home   :    index    :    ancient Persia    :    article by Jona Lendering ©

Astyages


Two Medians. Eastern stairs of the apadana at Persepolis. Photo Marco Prins.
Two Medes (relief from Persepolis)
Astyages (Akkadian Ištumegu): last king of  Media, son of king Cyaxares, dethroned 550 BCE.

Most information on Astyages can be found in the second part of the first book of the Histories by the Greek researcher Herodotus, who lived in the fifth century, hundred years after Astyages' reign. However, he is almost our only source, and it is inevitable to follow Herodotus' lead and trying to check him where possible.

There is no need to doubt Herodotus' statement that Astyages was the son of the Median king Cyaxares. We know from a cuneiform text that the latter was already king in 614, when he destroyed the Assyrian religious center Aššur. Cyaxares was still alive in the summer of 585, when he signed a peace treaty with the Lydians, with whom he had been fighting for five years. A diplomatic marriage was arranged to celebrate the treaty: Aryenis, a sister of the Lydian king Croesus, was married to the Median crown prince Astyages.

Aryenis was not Astyages' first wife. His daughter Mandane was married to the Persian king Cambyses before 576 BCE -when the future king Cyrus the Great was born- and Mandane must have been born before, say, 590. It seems inevitable to assume that Astyages had another wife. (There is some doubt about the truth of the marriage between Mandane and Cambyses. According to Ctesias of Cnidus, their son Cyrus married to a daughter of Astyages. That would be his aunt, which is most unusual.)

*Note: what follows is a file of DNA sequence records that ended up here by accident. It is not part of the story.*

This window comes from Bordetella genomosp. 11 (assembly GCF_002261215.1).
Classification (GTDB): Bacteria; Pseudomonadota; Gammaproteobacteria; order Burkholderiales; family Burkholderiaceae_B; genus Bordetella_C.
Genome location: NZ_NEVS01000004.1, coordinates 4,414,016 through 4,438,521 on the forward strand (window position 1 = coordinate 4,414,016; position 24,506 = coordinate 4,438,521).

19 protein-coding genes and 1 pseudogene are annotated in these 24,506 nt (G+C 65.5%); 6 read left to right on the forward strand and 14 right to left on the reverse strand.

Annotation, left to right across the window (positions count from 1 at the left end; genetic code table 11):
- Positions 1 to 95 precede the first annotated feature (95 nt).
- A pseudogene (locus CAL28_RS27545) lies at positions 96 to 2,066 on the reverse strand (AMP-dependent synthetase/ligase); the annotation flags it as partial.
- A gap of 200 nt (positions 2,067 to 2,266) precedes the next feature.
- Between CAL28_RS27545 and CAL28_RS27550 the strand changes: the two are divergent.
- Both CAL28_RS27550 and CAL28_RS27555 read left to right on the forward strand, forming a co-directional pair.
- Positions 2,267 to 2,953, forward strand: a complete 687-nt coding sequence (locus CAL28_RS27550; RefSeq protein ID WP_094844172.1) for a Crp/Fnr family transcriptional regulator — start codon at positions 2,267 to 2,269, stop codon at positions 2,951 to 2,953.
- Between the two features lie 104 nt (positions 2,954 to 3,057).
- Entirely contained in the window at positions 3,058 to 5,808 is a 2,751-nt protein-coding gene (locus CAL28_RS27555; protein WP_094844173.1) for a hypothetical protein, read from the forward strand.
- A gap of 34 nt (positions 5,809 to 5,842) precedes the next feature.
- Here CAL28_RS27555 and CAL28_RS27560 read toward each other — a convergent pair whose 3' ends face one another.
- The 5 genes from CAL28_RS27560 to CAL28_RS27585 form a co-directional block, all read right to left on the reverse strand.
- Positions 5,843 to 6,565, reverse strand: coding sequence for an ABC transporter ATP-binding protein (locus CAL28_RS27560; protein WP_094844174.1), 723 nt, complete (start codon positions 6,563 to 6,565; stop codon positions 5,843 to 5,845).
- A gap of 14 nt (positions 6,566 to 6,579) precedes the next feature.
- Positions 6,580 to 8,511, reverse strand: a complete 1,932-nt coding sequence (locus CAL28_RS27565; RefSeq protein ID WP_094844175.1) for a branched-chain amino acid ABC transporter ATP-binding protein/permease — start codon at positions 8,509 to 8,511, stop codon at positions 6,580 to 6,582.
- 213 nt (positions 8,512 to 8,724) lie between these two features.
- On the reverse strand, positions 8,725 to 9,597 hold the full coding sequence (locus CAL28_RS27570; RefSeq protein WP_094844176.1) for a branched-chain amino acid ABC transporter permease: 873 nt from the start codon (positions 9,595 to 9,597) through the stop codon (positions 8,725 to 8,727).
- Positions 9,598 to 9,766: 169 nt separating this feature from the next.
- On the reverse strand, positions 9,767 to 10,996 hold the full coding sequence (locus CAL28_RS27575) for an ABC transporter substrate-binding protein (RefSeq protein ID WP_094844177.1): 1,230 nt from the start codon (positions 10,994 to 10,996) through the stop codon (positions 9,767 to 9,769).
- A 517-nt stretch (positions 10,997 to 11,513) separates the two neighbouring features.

There is another argument why Aryenis was not Astyages' first wife. His father had started to reign before 614. If we assume that he had become king at an age of thirty -which is not improbable- and his son was born when he was twenty-five -which is possible-, we must assume that Astyages married Mandane at the age of at least thirty-four. This is very improbable.

The Babylonian historian Berossus (third century BCE) tells us that after the fall of Aššur in 614, an alliance between the Medes and the Babylonians was cemented by another royal wedding: the Babylonian crown prince Nebuchadnezzar married Amytis, the daughter of Astyages. This is impossible, because it would suggest that Astyages was almost hundred years old when he was dethroned.

It is unclear when Astyages was elected king of the Medes. Herodotus tells us that he had reigned for thirty-five years when he was taken captive by the Persian king Cyrus. From the cuneiform text that is known as the Chronicle of Nabonidus, we know that this happened in the sixth year of the Babylonian king Nabonidus, which is the period between 10 March 550 and 28 March 549 (a leap year with thirteen moons). Counting backwards, we arrive at 585/584 as the year of Astyages' accession. This is not impossible, although we must assume that Astyages' father Cyaxares was still alive in 585, when he concluded a peace treaty with the Lydians.

However, the regnal years of the Median kings mentioned by Herodotus are a bit suspect: the four kings reign exactly hundred and fifty years, in two pairs of each seventy-five years. It is obvious that we must be cautious, but up till now, there is nothing to contradict his statement that Astyages reigned from 585/584 to 550/549 and his father Cyaxares from 625/624 to 585/585. (Although it should be noted that there is one inscription that says that Astyages was dethroned in 554/553.)